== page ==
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One issue I see with this is that most home automation solutions (not all) run with a central hub, a server that talks to the other devices, and relays messages to/from them. This hub has an IP address that is reachable from home or away, so you can control it via your smartphone. The devices do not have individual IP addresses that are reachable. This would mean that to get a home automation system working, Apple would have to sell another device into the home. That's sometimes a hurdle for them. (Home automation server = new Apple TV??)

Yes, I know some home automation devices have the server built into every device (every plug, every camera, every light is a standalone "thing" in the Internet of Things), but this adds significantly to the cost. On the other hand, with some good software, it makes controlling everything without a central hub possible.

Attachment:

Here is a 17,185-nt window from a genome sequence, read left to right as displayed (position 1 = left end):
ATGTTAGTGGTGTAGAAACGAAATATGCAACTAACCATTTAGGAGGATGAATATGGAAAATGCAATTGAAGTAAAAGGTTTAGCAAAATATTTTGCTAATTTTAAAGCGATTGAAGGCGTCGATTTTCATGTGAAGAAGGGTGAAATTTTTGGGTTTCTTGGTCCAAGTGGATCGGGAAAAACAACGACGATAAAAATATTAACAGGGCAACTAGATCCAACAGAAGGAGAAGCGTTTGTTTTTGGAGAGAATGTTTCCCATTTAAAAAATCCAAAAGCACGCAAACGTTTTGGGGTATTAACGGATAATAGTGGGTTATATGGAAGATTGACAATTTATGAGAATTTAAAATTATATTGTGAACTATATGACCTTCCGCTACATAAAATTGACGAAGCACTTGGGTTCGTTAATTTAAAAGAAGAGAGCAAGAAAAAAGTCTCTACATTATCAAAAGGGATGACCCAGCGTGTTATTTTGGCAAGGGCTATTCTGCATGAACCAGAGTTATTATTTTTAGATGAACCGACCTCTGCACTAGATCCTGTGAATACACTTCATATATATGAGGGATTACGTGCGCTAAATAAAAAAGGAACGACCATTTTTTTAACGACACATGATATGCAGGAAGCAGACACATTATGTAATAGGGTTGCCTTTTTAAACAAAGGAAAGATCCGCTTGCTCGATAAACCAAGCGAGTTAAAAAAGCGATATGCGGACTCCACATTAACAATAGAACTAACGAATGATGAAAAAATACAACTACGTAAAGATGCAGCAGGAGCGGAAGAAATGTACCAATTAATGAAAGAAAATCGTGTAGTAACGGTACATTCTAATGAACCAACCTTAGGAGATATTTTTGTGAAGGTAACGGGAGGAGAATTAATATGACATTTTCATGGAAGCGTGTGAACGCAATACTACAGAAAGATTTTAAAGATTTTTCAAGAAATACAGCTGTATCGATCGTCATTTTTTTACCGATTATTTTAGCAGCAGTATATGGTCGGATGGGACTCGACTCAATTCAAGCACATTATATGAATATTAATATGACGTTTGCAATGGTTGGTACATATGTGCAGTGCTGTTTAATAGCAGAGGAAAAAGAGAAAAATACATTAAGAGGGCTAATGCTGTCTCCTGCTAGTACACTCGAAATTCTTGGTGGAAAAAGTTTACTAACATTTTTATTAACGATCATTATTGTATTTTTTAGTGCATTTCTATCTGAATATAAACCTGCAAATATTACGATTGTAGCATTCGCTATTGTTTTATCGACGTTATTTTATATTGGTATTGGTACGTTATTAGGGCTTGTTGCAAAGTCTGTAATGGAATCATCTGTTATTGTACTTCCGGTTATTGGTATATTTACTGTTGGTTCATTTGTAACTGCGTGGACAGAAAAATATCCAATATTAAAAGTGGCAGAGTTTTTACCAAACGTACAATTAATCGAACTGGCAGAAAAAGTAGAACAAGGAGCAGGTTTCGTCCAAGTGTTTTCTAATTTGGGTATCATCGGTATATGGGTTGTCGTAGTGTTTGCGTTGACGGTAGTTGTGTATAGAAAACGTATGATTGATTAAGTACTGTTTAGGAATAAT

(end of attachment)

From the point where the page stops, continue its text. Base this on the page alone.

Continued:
Back to my Mac already does a great job of building a private IPV6 VLAN for each Apple ID tht connects all the logged in devices.

In terms of dedicated hardware, what you are describing sounds a lot like an airport express/extreme wifi base station.


Yeah, they can easily leverage any other device already in the house: I would think the Airport or Apple TV would be the logical choice though. People get more creeped out thinking that their laptop might be exposed.




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